A child's trick could turn the Moon into a water source for humans: but there's a problem

Dmytro IvancheskulNews
Getting water on the moon may not be that hard. Source: Andrew McCarthy/NASA/collage by OBOZREVATEL

Water, which is one of the most important resources for the existence of complex life forms (at least on Earth), is quite rare in our solar system, which poses a challenge for future space travel. But this problem can probably be solved by using a childish trick that will allow us to get water in liquid form on the Moon, Mars, and other planets.

According to an article by Universe Today, the concept of thermal extraction was invented by George Sowers, a space resources expert and professor of mechanical engineering at the Colorado School of Mines (CSM). His idea is extremely simple - you just need a large enough magnifying glass or mirror.

There are two problems for space travel - water and air, which astronauts will need on other planets. Although both of these problems can be reduced to one, as humanity is able to easily convert water into oxygen. So in fact, the biggest unsolved problem is water. It's heavy, so you can't just load it into a rocket and take it with you.

But, according to scientists, there may be a fairly simple solution to this problem. Humanity knows that water in the form of ice is definitely present on the Moon, Mars, and beyond. So Sowers proposed the simplest solution: why not use a relatively large mirror to direct the sun's ray onto the ice and evaporate it? Most of us have played with magnifying glasses as children and know that by concentrating the beam in this way, we can light a fire or engrave our initials on wood. It works a little differently with a mirror, but the effect is the same - heating the ice.

However, simply heating the ice and letting it evaporate is only part of the plan.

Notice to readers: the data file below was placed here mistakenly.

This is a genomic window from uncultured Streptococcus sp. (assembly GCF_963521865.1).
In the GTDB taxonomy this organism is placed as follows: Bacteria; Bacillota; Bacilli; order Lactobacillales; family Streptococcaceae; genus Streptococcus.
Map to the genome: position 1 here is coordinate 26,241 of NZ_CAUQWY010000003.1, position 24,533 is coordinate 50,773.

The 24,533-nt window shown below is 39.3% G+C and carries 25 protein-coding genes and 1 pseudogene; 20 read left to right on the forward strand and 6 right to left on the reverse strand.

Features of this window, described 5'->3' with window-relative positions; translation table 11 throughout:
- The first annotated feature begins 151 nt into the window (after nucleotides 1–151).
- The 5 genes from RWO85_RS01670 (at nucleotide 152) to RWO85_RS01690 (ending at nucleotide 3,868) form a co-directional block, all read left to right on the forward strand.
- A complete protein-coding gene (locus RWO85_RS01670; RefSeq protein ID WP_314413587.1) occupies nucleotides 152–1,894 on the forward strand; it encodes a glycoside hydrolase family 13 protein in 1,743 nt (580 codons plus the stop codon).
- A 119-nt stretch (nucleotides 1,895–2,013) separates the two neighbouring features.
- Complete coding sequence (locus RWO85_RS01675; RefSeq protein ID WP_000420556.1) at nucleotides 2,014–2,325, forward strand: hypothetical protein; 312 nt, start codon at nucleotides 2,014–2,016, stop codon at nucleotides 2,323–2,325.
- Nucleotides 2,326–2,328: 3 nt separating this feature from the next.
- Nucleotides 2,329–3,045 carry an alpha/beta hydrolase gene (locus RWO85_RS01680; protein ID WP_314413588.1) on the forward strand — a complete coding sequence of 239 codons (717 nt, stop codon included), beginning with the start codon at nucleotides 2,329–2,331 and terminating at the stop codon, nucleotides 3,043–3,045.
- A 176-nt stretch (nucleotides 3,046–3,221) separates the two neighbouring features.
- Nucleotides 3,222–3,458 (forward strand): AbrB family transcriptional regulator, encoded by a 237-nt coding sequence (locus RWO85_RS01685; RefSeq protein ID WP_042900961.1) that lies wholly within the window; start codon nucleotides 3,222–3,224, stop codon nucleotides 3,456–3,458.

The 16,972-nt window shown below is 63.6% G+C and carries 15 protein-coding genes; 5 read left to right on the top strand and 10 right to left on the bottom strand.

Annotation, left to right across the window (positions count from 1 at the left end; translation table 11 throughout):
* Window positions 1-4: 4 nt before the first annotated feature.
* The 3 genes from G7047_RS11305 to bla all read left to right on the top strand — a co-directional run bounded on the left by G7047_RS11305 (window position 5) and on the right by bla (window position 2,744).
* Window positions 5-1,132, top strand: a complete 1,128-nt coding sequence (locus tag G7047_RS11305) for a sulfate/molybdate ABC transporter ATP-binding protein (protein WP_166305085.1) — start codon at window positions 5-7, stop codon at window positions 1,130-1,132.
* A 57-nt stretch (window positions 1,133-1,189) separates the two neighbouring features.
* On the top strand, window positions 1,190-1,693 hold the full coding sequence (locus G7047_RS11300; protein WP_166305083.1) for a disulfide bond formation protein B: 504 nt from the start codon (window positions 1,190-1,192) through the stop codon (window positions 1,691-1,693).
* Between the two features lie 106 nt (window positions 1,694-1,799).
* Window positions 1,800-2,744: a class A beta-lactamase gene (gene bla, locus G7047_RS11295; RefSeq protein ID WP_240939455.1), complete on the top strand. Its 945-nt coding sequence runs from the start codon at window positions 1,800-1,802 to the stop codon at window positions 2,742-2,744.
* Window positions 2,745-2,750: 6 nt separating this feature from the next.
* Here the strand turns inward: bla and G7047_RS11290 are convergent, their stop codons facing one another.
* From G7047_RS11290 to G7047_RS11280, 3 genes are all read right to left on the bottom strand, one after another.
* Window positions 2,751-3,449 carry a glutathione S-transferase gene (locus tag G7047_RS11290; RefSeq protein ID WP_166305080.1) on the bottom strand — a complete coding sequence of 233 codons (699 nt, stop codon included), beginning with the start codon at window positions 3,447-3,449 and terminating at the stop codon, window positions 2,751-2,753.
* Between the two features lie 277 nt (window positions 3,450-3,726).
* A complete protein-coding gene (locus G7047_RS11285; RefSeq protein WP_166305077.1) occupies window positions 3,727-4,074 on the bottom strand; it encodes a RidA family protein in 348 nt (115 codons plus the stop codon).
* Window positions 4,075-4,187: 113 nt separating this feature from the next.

If you heat an area that contains ice that is in a vacuum, that ice will sublimate into water vapor and begin to escape from the surface. Sowers proposes to capture this water vapor with a cold trap or other similar mechanism, and then collect the water, which can be used for drinking, converting it to oxygen, or even fueling rockets.

So the whole idea consists of three components:

  • a heliostat, a mirror that can follow the Sun without losing its rays;
  • a giant tent that will collect freeze-dried water;
  • a cold trap/transportation system that will capture water flowing from the surface.

The big advantage of this idea is that these are not high-tech inventions that will take years to develop. But the effectiveness of such a system still needs to be tested and proven.

Sowers and his team suggest that, in addition to the Moon, this technology could work on Mars, where the presence of water ice has been repeatedly proven; Ceres, which has jets of water vapor ejected from its surface; and two main-belt asteroids, 24 Themis and 65 Cybele, both of which are believed to be covered in ice.

But the Moon is still the most promising. It is believed that the permanently shadowed regions of the Moon contain a significant portion of the Earth's 600 billion kilograms of water.

Sower's team has already tested their method on lunar regolith, in which pieces of ice were manually hidden and then placed in a vacuum chamber that was cooled by a bath of liquid nitrogen.

It was during this test that two problems were identified.

The test setup was relatively small, so the liquid nitrogen cooling system was very close to the sample to be heated. As a result, it turned out that most of the heat that was supposed to heat the sample was heating the liquid nitrogen. However, the scientists are convinced that this would not have happened on the Moon, as everything is too cold there, so the heat would have gone exactly where it was needed.

Another problem turned out to be more complicated. In a relatively short time, the thermal mining method created a dried layer on top of the regolith that acts as a thermal barrier to water that might be trapped below. This layer not only prevented heat from penetrating, but also prevented the water, which turned into steam, from rising to the top, where it would be collected by cold traps. However, Sower is convinced that this problem can also be overcome.

Traditionally, the biggest problem has been convincing officials that the financial costs of such water extraction would make sense. Sowers estimates that the entire operation will cost $880 million, with another $613 million in production costs.

Sowers admits that the business case is one of the riskiest parts of his idea because it requires a demand that doesn't currently exist. But that could change when NASA sends the Artemis mission to the moon.

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